Everyone has been telling me that it is a good sign. I am not so sure. Our evening ritual of Skyping has fallen by the wayside. Year Eight, it would seem, is very different from Year Seven. The classes go on for longer, so he doesn't always get time to finish his evening meal, and contact us before prep starts at. By the time that he has finished his homework talking to us becomes a chore - he is just too tired. I would hate to imagine that either of my children ever view talking to me as a task to be ticked off a list. It has become apparent that our son, at age twelve, has become so busy that he no longer has time to talk to us. This has taken some getting used to. For the first week, I was quite angry. We still set the iPad up and waited for the Skype-call to come through ... Nothing. I waited again after eight o'clock ... Still nothing. The dog would start chewing the carpet and scratching the floor. This was usually the time of the day when she gets my undivided attention out on a walk. She didn't understand why I was sitting looking at a blank screen. When she started chewing my foot at about nine o'clock, I decided it was time to yield to the preposterous idea that another twenty-four hours would pass with no news from him, and it was time to honour the unspoken deal I have with the dog; the other unspoken deal - the one with our son - has clearly been reneged on. We were facing an eerie silence.
I found the change of routine (or lack of it) to be as stressful as the lack of contact with our child. Before the conversation happened as regularly as clockwork. The iPad would be set up, and he would usually call five minutes before the arranged time at 6.45. This is what last year trained me to expect. My days were planned around the evening Skype conversation. No evening event could occur before 7pm; I had to be at home so this time in my daily diary was definitively blocked out. Then suddenly it's gone, and there is nothing to replace it; nothing to fill the void. We could book a baby-sitter for our daughter and start going to the theatre of cinema again ... If only we weren't so confused.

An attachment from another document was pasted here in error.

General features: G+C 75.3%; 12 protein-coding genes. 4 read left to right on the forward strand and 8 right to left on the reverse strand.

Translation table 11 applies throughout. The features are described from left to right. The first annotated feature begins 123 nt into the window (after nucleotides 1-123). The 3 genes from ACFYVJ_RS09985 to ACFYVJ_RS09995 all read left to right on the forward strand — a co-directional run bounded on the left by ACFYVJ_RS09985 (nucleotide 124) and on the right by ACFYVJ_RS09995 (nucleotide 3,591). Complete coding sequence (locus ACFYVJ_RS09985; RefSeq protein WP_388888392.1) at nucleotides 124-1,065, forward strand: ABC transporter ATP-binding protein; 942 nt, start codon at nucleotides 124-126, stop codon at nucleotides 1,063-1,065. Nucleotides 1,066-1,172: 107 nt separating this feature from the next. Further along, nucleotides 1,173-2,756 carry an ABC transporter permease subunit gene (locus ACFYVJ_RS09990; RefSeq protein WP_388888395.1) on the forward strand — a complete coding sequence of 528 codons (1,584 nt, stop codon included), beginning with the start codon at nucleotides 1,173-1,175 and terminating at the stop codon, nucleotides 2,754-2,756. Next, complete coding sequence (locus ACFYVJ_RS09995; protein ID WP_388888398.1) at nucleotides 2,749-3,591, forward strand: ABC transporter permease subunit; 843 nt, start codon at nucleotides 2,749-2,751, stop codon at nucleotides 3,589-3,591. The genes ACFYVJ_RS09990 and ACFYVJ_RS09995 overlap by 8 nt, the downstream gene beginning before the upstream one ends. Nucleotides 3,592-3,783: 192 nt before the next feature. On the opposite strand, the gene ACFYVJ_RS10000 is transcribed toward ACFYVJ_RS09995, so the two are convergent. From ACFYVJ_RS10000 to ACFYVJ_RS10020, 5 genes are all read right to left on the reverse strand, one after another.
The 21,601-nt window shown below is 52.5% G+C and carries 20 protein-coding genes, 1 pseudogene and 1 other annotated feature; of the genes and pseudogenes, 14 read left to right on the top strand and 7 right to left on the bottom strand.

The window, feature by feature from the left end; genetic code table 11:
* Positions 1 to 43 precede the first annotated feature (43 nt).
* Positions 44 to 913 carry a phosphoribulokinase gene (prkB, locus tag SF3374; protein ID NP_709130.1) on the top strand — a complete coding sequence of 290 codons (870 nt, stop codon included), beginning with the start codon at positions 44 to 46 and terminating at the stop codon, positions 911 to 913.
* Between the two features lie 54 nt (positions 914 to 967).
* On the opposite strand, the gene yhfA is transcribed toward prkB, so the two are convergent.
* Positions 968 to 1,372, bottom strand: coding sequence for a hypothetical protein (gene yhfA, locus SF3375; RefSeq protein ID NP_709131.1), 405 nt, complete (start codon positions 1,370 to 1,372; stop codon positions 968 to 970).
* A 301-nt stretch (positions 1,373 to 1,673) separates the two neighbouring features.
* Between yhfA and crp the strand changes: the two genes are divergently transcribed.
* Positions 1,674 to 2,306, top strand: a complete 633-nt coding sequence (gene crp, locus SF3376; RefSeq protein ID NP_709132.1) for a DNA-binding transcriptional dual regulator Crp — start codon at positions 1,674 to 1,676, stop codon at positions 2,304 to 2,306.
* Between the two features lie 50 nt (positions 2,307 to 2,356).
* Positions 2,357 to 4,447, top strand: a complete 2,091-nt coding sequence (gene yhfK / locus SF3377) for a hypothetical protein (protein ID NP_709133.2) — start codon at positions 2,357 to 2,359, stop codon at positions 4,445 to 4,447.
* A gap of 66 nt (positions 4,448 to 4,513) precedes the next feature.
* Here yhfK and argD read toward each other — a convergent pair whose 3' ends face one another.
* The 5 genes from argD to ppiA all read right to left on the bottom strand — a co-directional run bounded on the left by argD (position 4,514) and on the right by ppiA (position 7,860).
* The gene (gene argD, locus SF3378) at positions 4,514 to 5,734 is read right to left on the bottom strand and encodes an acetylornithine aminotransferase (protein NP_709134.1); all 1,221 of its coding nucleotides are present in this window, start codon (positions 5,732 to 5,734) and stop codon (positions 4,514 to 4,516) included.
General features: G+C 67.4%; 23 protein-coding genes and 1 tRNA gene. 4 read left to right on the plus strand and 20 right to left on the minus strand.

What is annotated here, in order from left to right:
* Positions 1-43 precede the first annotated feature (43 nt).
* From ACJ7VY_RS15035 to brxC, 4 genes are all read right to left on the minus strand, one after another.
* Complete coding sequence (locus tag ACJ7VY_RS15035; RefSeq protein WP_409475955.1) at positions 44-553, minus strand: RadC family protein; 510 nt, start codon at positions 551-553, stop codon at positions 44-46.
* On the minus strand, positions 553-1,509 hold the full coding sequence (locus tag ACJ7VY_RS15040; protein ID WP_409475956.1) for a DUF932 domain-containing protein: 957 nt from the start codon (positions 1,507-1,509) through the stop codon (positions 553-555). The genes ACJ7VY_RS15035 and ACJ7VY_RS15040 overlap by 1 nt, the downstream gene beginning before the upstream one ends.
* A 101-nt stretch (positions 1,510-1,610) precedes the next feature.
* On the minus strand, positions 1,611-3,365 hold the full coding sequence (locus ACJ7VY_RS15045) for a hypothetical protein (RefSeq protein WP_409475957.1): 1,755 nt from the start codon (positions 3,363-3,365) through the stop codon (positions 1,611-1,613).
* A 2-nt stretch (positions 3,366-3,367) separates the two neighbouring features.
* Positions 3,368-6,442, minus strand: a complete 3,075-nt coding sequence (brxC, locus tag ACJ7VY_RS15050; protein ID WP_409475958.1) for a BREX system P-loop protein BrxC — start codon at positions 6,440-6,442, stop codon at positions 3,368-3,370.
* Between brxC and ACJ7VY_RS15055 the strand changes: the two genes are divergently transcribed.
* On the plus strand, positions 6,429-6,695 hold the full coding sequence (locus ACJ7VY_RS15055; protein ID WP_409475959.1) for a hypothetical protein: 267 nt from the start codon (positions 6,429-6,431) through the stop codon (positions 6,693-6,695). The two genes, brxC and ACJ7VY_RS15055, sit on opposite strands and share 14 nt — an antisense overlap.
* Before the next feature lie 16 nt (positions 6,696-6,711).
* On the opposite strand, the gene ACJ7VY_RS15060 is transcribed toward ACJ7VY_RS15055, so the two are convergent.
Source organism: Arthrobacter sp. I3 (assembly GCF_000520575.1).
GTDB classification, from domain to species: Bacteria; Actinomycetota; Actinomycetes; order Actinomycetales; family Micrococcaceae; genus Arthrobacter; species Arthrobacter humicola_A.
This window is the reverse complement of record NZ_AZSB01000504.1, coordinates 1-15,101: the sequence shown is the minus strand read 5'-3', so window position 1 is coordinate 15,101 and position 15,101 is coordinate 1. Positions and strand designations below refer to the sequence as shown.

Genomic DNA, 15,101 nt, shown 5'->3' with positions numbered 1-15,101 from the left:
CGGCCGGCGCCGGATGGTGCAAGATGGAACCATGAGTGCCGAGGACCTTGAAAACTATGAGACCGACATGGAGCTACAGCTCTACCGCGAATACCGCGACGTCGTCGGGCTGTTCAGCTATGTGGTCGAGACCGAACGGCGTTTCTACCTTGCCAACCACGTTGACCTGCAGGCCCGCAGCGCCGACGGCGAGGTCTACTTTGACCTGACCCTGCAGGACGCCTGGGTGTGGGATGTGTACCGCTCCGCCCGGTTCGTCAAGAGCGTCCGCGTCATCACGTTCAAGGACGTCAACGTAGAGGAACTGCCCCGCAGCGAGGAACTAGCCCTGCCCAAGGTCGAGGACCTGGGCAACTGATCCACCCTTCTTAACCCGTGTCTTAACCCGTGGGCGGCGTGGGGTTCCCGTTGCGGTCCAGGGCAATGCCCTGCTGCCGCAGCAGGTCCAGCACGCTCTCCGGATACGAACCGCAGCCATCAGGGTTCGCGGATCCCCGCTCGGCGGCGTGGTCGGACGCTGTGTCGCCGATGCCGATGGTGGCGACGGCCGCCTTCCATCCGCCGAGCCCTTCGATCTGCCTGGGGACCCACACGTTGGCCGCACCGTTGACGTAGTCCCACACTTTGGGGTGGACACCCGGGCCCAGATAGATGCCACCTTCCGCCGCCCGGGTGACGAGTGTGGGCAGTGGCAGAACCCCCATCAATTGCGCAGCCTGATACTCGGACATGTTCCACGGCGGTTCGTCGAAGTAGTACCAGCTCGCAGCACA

At the weekend following this first week of existential waiting, I felt like being cruel. I wanted him to know that it hurt a little; and that a loyalty scorned turns into a very different creature - something bitter that bites when least expected. But I wasn't cruel. I loved him even more that weekend and cherished every second of conversation and every new revelation about the week that had passed. It was all news. He has been too preoccupied coping with a new schedule and an unprecedented level of exhaustion. I'm a grown-up. I can cope with feelings of disappointment and helplessness. I'll identify them for what they are. I don't have to unleash some sort of subtle sardonic attack. He would find it confusing; he's a twelve year old who needs his dad. Our unspoken deal is involves unconditional love, not punctual Skyping. I've agreed to love him forever, regardless, and that is the least that he should expect.
We had a bit of a chat at the weekend. Hopefully it occurred entirely without rebuke - I worked hard that it would. We agreed that if he has time and energy, he could write a one sentence email at night, just to let us know that he is still alive, and he could write just one word if a sentence seems too taxing. Like Mulder and Scully, I just need to know that, like the truth, he is out there. But this isn't a binding psychological contract. It's just an idea.
This seems to work. I am quite happy to check my emails just before nine in the evening, and see a subject line written by him. I still set the iPad up at 6.45 anyway ... Just in case. It seems that even though you can teach an old dog new tricks; just like chewed feet when it's time for the evening walk, we all still need a routine.